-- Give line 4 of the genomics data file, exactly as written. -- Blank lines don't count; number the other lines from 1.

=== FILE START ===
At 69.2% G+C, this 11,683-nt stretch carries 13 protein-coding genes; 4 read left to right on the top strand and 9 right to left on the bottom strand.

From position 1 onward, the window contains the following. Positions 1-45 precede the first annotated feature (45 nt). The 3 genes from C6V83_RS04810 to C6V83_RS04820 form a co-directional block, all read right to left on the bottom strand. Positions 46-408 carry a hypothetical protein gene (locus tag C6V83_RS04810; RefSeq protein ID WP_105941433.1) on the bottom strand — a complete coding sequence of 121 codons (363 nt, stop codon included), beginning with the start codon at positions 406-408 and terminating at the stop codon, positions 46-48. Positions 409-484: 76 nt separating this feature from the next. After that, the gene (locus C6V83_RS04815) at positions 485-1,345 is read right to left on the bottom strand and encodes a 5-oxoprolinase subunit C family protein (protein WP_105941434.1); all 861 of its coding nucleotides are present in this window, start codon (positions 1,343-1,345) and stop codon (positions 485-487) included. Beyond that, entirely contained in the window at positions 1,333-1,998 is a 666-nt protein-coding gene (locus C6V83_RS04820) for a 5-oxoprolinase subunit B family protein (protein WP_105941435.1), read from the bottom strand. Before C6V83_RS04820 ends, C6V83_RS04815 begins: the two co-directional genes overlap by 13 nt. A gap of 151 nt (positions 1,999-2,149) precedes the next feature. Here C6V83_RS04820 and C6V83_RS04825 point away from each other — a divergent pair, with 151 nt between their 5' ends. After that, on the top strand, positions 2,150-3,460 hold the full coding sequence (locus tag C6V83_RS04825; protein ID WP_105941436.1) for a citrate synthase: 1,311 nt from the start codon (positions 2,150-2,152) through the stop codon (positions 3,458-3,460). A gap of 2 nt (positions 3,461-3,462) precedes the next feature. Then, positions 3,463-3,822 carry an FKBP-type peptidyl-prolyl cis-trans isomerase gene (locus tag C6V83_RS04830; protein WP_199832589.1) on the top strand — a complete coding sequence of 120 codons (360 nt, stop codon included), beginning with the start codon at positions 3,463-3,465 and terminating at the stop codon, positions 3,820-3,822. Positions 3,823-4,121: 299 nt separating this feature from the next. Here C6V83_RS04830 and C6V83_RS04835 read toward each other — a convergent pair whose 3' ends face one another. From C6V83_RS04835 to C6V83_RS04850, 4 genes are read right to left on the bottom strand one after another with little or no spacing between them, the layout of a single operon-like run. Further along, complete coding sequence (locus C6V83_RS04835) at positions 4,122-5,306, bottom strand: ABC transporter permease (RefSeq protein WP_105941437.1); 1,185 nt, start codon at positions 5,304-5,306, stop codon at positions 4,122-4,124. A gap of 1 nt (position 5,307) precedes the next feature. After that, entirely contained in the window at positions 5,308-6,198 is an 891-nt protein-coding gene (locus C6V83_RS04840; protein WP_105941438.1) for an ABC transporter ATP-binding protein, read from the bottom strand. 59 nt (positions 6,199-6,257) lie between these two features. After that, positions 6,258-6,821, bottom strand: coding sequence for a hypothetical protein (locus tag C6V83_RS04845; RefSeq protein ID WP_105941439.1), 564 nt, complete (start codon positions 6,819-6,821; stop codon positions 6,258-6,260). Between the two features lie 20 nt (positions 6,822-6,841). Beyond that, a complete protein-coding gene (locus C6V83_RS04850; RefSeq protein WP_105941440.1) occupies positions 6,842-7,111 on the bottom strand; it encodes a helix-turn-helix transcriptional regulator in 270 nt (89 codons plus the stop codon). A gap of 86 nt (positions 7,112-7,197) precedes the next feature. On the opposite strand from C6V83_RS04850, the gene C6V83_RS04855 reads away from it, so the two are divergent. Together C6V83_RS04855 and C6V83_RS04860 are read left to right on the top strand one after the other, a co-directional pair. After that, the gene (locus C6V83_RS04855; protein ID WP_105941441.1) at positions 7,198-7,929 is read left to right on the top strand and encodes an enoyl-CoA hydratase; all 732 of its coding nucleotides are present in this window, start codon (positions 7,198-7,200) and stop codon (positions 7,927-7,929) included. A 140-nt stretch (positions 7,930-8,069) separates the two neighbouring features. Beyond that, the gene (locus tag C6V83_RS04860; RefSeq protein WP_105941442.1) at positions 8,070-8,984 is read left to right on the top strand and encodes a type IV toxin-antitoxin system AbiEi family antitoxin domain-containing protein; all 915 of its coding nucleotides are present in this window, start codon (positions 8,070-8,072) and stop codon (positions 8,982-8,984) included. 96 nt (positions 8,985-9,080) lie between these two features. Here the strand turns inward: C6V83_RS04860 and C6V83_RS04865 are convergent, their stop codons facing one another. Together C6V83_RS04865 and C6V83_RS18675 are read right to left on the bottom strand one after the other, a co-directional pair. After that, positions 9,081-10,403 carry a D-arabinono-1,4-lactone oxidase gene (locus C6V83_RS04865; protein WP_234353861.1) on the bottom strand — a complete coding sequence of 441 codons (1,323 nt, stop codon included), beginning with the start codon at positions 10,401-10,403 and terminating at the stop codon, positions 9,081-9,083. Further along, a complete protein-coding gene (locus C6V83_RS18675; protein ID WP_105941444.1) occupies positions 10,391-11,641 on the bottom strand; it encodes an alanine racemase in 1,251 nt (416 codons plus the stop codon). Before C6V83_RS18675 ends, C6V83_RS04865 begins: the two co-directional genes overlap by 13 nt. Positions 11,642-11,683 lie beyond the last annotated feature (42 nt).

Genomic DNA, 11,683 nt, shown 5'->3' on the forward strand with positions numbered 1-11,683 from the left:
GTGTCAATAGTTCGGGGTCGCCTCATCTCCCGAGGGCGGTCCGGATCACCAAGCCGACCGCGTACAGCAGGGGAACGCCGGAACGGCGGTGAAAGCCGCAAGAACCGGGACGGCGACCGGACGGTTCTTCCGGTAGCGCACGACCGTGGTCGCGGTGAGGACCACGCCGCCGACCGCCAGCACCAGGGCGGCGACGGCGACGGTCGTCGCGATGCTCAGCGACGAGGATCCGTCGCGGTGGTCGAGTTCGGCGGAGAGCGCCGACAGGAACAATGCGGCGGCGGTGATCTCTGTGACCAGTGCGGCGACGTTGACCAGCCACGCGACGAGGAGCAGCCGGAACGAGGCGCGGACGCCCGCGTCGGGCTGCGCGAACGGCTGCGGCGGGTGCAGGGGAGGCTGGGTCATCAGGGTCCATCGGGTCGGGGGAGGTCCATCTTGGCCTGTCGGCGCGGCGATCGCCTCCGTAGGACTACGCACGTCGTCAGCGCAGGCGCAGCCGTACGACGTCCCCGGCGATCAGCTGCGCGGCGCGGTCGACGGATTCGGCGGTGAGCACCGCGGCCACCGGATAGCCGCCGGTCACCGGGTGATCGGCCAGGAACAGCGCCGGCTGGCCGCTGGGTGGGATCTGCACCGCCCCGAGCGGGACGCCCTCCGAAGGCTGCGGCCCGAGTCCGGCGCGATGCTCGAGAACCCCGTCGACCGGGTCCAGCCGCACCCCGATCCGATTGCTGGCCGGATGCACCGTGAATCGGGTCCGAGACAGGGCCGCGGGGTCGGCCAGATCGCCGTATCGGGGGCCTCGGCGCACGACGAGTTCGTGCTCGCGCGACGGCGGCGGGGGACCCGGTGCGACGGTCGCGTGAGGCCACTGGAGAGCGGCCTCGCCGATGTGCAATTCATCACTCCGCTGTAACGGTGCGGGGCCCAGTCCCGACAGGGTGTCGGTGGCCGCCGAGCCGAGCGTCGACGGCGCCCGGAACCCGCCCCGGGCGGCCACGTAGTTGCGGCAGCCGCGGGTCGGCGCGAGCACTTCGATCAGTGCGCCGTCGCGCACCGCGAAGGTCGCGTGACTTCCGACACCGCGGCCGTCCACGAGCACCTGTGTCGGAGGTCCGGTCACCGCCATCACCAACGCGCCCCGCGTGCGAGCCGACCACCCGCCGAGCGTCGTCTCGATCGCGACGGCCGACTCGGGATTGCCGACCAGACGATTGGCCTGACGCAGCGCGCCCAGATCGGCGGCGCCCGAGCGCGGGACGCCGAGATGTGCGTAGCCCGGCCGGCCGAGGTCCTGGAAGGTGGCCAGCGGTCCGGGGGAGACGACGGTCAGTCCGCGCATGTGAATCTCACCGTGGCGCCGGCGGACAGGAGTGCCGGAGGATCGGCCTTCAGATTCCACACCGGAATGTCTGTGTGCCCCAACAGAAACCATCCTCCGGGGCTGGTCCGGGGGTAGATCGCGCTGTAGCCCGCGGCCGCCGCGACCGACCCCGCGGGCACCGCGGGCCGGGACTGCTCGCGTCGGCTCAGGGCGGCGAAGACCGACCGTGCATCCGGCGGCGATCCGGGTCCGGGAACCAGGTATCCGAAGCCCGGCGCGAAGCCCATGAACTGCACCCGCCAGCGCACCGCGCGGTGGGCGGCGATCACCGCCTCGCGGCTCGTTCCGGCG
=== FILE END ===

GTGTCAATAGTTCGGGGTCGCCTCATCTCCCGAGGGCGGTCCGGATCACCAAGCCGACCGCGTACAGCAGGGGAACGCCGGAACGGCGGTGAAAGCCGCAAGAACCGGGACGGCGACCGGACGGTTCTTCCGGTAGCGCACGACCGTGGTCGCGGTGAGGACCACGCCGCCGACCGCCAGCACCAGGGCGGCGACGGCGACGGTCGTCGCGATGCTCAGCGACGAGGATCCGTCGCGGTGGTCGAGTTCGGCGGAGAGCGCCGACAGGAACAATGCGGCGGCGGTGATCTCTGTGACCAGTGCGGCGACGTTGACCAGCCACGCGACGAGGAGCAGCCGGAACGAGGCGCGGACGCCCGCGTCGGGCTGCGCGAACGGCTGCGGCGGGTGCAGGGGAGGCTGGGTCATCAGGGTCCATCGGGTCGGGGGAGGTCCATCTTGGCCTGTCGGCGCGGCGATCGCCTCCGTAGGACTACGCACGTCGTCAGCGCAGGCGCAGCCGTACGACGTCCCCGGCGATCAGCTGCGCGGCGCGGTCGACGGATTCGGCGGTGAGCACCGCGGCCACCGGATAGCCGCCGGTCACCGGGTGATCGGCCAGGAACAGCGCCGGCTGGCCGCTGGGTGGGATCTGCACCGCCCCGAGCGGGACGCCCTCCGAAGGCTGCGGCCCGAGTCCGGCGCGATGCTCGAGAACCCCGTCGACCGGGTCCAGCCGCACCCCGATCCGATTGCTGGCCGGATGCACCGTGAATCGGGTCCGAGACAGGGCCGCGGGGTCGGCCAGATCGCCGTATCGGGGGCCTCGGCGCACGACGAGTTCGTGCTCGCGCGACGGCGGCGGGGGACCCGGTGCGACGGTCGCGTGAGGCCACTGGAGAGCGGCCTCGCCGATGTGCAATTCATCACTCCGCTGTAACGGTGCGGGGCCCAGTCCCGACAGGGTGTCGGTGGCCGCCGAGCCGAGCGTCGACGGCGCCCGGAACCCGCCCCGGGCGGCCACGTAGTTGCGGCAGCCGCGGGTCGGCGCGAGCACTTCGATCAGTGCGCCGTCGCGCACCGCGAAGGTCGCGTGACTTCCGACACCGCGGCCGTCCACGAGCACCTGTGTCGGAGGTCCGGTCACCGCCATCACCAACGCGCCCCGCGTGCGAGCCGACCACCCGCCGAGCGTCGTCTCGATCGCGACGGCCGACTCGGGATTGCCGACCAGACGATTGGCCTGACGCAGCGCGCCCAGATCGGCGGCGCCCGAGCGCGGGACGCCGAGATGTGCGTAGCCCGGCCGGCCGAGGTCCTGGAAGGTGGCCAGCGGTCCGGGGGAGACGACGGTCAGTCCGCGCATGTGAATCTCACCGTGGCGCCGGCGGACAGGAGTGCCGGAGGATCGGCCTTCAGATTCCACACCGGAATGTCTGTGTGCCCCAACAGAAACCATCCTCCGGGGCTGGTCCGGGGGTAGATCGCGCTGTAGCCCGCGGCCGCCGCGACCGACCCCGCGGGCACCGCGGGCCGGGACTGCTCGCGTCGGCTCAGGGCGGCGAAGACCGACCGTGCATCCGGCGGCGATCCGGGTCCGGGAACCAGGTATCCGAAGCCCGGCGCGAAGCCCATGAACTGCACCCGCCAGCGCACCGCGCGGTGGGCGGCGATCACCGCCTCGCGGCTCGTTCCGGCG